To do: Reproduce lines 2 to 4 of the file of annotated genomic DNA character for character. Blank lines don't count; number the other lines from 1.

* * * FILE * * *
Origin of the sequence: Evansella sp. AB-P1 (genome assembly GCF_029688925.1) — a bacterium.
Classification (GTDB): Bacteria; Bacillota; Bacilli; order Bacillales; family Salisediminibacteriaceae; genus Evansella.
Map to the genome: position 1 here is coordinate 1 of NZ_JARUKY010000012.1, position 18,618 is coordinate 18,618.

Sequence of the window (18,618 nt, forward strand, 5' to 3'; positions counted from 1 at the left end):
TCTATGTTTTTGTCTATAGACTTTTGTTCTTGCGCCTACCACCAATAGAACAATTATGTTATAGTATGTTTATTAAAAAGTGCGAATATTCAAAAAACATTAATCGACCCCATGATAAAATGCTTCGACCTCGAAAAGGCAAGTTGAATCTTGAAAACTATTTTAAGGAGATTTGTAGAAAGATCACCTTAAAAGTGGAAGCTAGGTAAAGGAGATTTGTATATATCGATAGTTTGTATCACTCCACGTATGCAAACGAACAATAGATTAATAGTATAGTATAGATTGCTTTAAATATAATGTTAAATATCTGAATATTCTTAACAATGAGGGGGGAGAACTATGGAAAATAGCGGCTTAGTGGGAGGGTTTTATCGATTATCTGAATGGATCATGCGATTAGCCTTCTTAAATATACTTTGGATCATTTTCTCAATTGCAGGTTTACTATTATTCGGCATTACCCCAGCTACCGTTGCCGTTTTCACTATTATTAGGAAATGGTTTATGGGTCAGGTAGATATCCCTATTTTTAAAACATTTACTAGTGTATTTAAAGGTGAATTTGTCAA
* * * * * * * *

Classification (GTDB): Bacteria; Bacillota; Bacilli; order Bacillales; family Salisediminibacteriaceae; genus Evansella.
Map to the genome: position 1 here is coordinate 1 of NZ_JARUKY010000012.1, position 18,618 is coordinate 18,618.

Sequence of the window (18,618 nt, forward strand, 5' to 3'; positions counted from 1 at the left end):